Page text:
How Do You Help Fight the Blueblack Cold? “Those Winter Sundays” and Gratitude

9 11 2012

Those Winter Sundays

By Robert Hayden


Sundays too my father got up early

and put his clothes on in the blueblack cold,

then with cracked hands that ached

from labor in the weekday weather made

banked fires blaze. No one ever thanked him.


I’d wake and hear the cold splintering, breaking.

When the rooms were warm, he’d call,

and slowly I would rise and dress,

fearing the chronic angers of that house,


Speaking indifferently to him,

who had driven out the cold

and polished my good shoes as well.

What did I know, what did I know

of love’s austere and lonely offices?



In November, many of us reflect a little more on what we have and what we are grateful for.  One of my favorite poems about gratitude, or probably more accurately, regret over ingratitude, is “Those Winter Sundays”.


The speaker, an adult, reflects back with regret on the way he and the rest of his family treated their father while he was growing up.  His father was a hard-working man.  Simply by using the word “too” in the first line, we know that for this father, every day was a work day, even including the “day of rest”. 


His hands ached from his labors, but still, he got up before the rest of the family to warm the house.  He fought that blueblack cold alone till it splintered and warmed.  Only when the house warmed did he wake his family.


Martel and van Over have friends for dinner an...

Spintering the cold (Photo credit: Wikipedia)

No one thanked him.


In fact, they were all pretty indifferent to him.

 This man gave and gave, and they took and took.


I think it is possible that the speaker is being a little bit too hard on himself here.  Children are self-centered by nature, and I think if we are being honest, most of us are pretty horrified when we think about what brats we were to our parents at least at some point in our youth.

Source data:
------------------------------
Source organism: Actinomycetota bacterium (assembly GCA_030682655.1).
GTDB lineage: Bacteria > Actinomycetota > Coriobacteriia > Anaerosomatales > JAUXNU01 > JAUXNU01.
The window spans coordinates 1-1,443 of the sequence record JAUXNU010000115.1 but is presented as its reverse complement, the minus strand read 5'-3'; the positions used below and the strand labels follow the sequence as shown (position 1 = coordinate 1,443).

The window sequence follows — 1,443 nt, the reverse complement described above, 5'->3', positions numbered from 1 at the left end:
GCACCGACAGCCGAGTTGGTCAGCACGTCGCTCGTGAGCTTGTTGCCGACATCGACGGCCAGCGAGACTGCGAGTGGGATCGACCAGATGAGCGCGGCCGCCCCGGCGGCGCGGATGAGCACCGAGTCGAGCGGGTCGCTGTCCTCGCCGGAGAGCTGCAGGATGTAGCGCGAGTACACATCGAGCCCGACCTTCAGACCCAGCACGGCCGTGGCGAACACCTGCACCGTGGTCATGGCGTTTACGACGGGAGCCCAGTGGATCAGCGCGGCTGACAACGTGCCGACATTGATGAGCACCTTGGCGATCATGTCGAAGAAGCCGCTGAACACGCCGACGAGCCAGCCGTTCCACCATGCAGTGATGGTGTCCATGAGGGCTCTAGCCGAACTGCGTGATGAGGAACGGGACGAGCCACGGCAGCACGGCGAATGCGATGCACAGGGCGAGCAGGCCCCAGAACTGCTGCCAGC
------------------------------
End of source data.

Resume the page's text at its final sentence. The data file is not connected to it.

I, myself, was pretty bratty till my late twenties.  My mother and I can laugh about it now. 


When he says, “what did I know, what did I know/ of love’s austere and lonely offices”, I believe that he really didn’t know.  So, how can he blame himself for something that he didn’t understand at the time?


What is most important here is that he realizes it now. 


He can’t go back and change things that are long past, but he can do something about it.  He can recognize those sacrifices, both small and large, that people are making for him now.  Plus, maybe now he’ll be more ready and able to make similar offerings of “love’s austere and lonely offices”  for his family, and do so without feeling the need to be thanked. 


Do you have someone who splinters the cold for you? I hope you do.


Or maybe a better question for reflection is how do you splinter the cold for those you love?

Instead of feeling like a jerk for all the crappy things you did as a child after reading this poem, try to think of all the ways you can help someone else fight off that blueblack cold. 

I don’t know anyone who isn’t cold.   

It’s not Him, it’s You. Reflections on the World’s Best Love Poem.

22 10 2012

Somewhere I have never travelled, gladly beyond

somewhere i have never travelled, gladly beyond

any experience, your eyes have their silence:

in your most frail gesture are things which enclose me,

or which i cannot touch because they are too near

your slightest look easily will unclose me

though i have closed myself as fingers,

you open always petal by petal myself as Spring opens

(touching skilfully, mysteriously)her first rose

or if your wish be to close me, i and

my life will shut very beautifully ,suddenly,

as when the heart of this flower imagines

the snow carefully everywhere descending;

nothing which we are to perceive in this world equals

the power of your intense fragility: whose texture

compels me with the color of its countries,

rendering death and forever with each breathing

(i do not know what it is about you that closes

and opens; only something in me understands

the voice of your eyes is deeper than all roses)

nobody, not even the rain, has such small hands

By: e e cummings

A few days ago, a friend and I were having a wine infused chat and discussion slowly turned to a recent development in a very old love story.

She found out her first love was talking to one of our mutual friends.